SSH Keys

Updated: 2022.12.15


Debian / Ubuntu

Secure Shell (SSH) is a software service that provides a secure remote administration protocol. SSH authentication can be done via password or public key authentication (SSH keys). For increased security, password authentication should be disabled and replaced with SSH keys.


  • Package openssh-server installed on target system.
  • Package openssh-client installed on client system.

Generate SSH Keys

Start by creating a new SSH key pair on your client computer. You may choose to generate an RSA-4096 or Ed25519 key.


ssh-keygen -t rsa -b 4096 -C "[email protected]"


ssh-keygen -t ed25519 -C "[email protected]"

When prompted, specify a filename for the key pair (default is id_rsa).

Generating public/private rsa key pair.
Enter file in which to save the key (~/.ssh/id_rsa):

After specifying a filename, enter a secure password to encrypt the private key with.

Created directory '~/.ssh'.
Enter passphrase (empty for no passphrase):
Enter same passphrase again:

The key will be generated and the output will look similar to the following. Two files will be created with your chosen filename: id_rsa and

  • id_rsa is the private key used to authenticate with; you will use this to open an SSH connection. Store this in a secure location and do not share it.
  • is the public key. This will be placed on the server to verify the private key when opening an SSH connection.
Your identification has been saved in ~/.ssh/id_rsa
Your public key has been saved in ~/.ssh/
The key fingerprint is:
SHA256:k17A+VeiccFKOuc0s88KxbSl2ZhynK8pl/6YRJYA9Kw [email protected]
The key's randomart image is:
+---[RSA 4096]----+
|     .o    ..    |
|       = .. ..   |
|        Boo.+ .  |
|       .oO*# o   |
|      E S=^+o    |
|       . Ooo     |
|        o .+.    |
|        .oo=o    |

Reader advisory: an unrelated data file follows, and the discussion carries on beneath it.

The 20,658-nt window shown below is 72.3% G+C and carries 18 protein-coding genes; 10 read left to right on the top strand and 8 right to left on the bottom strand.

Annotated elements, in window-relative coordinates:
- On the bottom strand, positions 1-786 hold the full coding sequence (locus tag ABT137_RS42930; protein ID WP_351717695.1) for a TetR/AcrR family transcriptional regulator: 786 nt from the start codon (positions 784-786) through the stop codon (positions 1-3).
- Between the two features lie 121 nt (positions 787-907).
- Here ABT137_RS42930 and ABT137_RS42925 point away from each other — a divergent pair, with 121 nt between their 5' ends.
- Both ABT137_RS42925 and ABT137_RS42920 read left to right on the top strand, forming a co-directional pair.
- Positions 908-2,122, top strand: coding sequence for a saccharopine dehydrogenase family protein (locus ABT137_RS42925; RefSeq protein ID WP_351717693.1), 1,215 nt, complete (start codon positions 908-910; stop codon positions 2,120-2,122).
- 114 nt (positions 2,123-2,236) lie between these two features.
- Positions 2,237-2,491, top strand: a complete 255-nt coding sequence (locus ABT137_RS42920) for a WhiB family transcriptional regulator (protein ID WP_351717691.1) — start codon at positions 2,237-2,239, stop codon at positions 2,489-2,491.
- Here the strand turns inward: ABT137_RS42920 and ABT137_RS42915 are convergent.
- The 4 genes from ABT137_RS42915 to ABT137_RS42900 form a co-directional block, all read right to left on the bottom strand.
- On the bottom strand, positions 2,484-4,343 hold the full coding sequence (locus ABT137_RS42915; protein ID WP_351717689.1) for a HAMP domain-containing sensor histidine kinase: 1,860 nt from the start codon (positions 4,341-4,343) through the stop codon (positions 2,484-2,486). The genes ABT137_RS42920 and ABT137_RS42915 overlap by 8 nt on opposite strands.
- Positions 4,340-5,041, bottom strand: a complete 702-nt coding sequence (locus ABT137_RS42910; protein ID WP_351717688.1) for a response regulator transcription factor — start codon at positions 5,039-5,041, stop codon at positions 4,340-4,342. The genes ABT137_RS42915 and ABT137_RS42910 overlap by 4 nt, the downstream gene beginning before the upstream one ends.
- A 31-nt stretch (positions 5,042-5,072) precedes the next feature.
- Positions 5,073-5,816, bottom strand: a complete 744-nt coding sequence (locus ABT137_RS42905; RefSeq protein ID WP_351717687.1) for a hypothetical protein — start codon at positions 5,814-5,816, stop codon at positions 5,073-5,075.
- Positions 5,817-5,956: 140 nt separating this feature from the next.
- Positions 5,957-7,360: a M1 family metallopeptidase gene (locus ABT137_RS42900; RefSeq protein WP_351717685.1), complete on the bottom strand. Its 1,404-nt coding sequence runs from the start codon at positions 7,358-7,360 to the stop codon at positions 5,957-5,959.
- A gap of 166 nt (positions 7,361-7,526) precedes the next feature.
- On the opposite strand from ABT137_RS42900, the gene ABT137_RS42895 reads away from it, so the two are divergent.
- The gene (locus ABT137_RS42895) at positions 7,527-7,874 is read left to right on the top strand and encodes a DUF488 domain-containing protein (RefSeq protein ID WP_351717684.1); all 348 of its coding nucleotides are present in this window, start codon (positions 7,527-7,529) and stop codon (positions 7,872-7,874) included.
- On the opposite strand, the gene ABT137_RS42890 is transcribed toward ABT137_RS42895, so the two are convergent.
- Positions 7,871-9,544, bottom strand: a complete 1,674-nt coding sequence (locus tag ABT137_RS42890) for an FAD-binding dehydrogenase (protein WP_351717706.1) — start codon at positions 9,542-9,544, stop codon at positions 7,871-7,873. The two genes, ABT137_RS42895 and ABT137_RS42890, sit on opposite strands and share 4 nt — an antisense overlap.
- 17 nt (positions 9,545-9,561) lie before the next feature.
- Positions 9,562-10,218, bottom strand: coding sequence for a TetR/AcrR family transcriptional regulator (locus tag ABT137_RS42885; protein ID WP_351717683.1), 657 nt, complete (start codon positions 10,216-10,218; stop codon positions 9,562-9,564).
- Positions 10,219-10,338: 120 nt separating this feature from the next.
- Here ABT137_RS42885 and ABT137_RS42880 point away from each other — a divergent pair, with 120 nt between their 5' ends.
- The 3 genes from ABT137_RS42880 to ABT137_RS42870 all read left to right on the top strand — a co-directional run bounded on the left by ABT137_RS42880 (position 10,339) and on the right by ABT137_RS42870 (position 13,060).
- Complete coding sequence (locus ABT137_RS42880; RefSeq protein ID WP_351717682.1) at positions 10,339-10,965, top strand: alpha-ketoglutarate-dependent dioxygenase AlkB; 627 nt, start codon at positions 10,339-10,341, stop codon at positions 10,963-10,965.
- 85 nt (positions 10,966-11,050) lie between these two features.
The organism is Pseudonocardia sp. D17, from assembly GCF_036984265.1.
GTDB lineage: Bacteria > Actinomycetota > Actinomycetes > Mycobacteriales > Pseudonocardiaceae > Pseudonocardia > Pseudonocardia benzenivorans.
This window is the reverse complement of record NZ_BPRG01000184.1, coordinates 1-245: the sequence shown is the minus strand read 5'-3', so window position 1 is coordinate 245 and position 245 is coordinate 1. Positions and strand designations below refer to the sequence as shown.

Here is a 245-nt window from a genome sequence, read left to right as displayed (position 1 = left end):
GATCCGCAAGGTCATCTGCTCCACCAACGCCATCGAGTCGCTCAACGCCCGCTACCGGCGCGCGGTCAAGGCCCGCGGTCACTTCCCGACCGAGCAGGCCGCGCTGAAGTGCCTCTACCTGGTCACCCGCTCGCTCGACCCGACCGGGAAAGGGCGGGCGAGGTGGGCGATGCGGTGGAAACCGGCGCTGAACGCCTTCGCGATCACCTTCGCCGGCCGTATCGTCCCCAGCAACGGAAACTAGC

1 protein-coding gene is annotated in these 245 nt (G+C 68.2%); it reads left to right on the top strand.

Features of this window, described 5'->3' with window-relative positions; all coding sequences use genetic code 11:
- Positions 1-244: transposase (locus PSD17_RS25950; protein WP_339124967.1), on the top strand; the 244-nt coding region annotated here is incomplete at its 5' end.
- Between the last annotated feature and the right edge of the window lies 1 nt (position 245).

|         +Bo.    |

Copy Public Key to Server

Once the SSH key pair as been created, the public key must be added to the authorized_keys list on the server.

Using ssh-copy-id

OpenSSH has a built-in tool for copying SSH keys from your local system to a server. This method requires SSH access to the server.

Run the ssh-copy-id command. Change “” to the filename chosen previously, “user” to your server username, and “serverIP” to your server’s IP address.

ssh-copy-id ~/.ssh/ [email protected]

If successful, the command output will include Number of key(s) added: 1. You can now open an SSH connection using the private key.

Using ctrl+c/v

If you cannot, or don’t want to, use the ssh-copy-id tool, you can copy the public key to the server manually.

Display the contents of the public key file using the cat command. Specify your chosen filename.

cat ~/.ssh/

Login to your server and create a new directory .ssh in your server user’s home directory.

mkdir ~/.ssh

Open or create the authorized_keys file in the .ssh directory.

echo ' contents' >> ~/.ssh/authorized_keys

Set the ownership and permissions of the .ssh directory so that only your server user can access it.

chown -R \$USER:\$USER ~/.ssh && chmod -R go= ~/.ssh

You can now open an SSH connection using the private key.

SSH Key Login

Now that the public key has been copied to the server, an SSH connection can be opened using the private key.

SSH Command

When logging using an SSH key, specify the SSH private key path when executing the SSH command.

ssh -i ~/.ssh/id_rsa [email protected]

Enter the password for the SSH private key when prompted and you’ll be connected.

SSH Config

To make your life easy, you can add the server to your client SSH config file.

nano ~/.ssh/config

Below is an example of an SSH host definition. Replace the information to match your server details.

Host example-server
  Port 22
  User exuser
  IdentityFile /home/exuser/.ssh/id_rsa

You can now open an SSH connection using the chosen Host name; no need to specifiy user, address, or SSH key path.

ssh example-server

Enter the password for the SSH private key when prompted and you’ll be connected.

Disable Password

To gain the full security benefit of using SSH keys, you should disable password authentication on your server. Make sure you are logged in as an administrative user, via SSH key, prior to disabling password authentication. Passwords will still be used for server side tasks, such as sudo use.

Open the /etc/ssh/sshd_config file in your text editor of choice.

sudo nano /etc/ssh/sshd_config

Find the PasswordAuthentication section in the configuration file. Uncomment and define no for the two settings corresponding to passwords.

PasswordAuthentication no
PermitEmptyPasswords no

Restart the SSH service for changes to take effect.

sudo systemctl restart sshd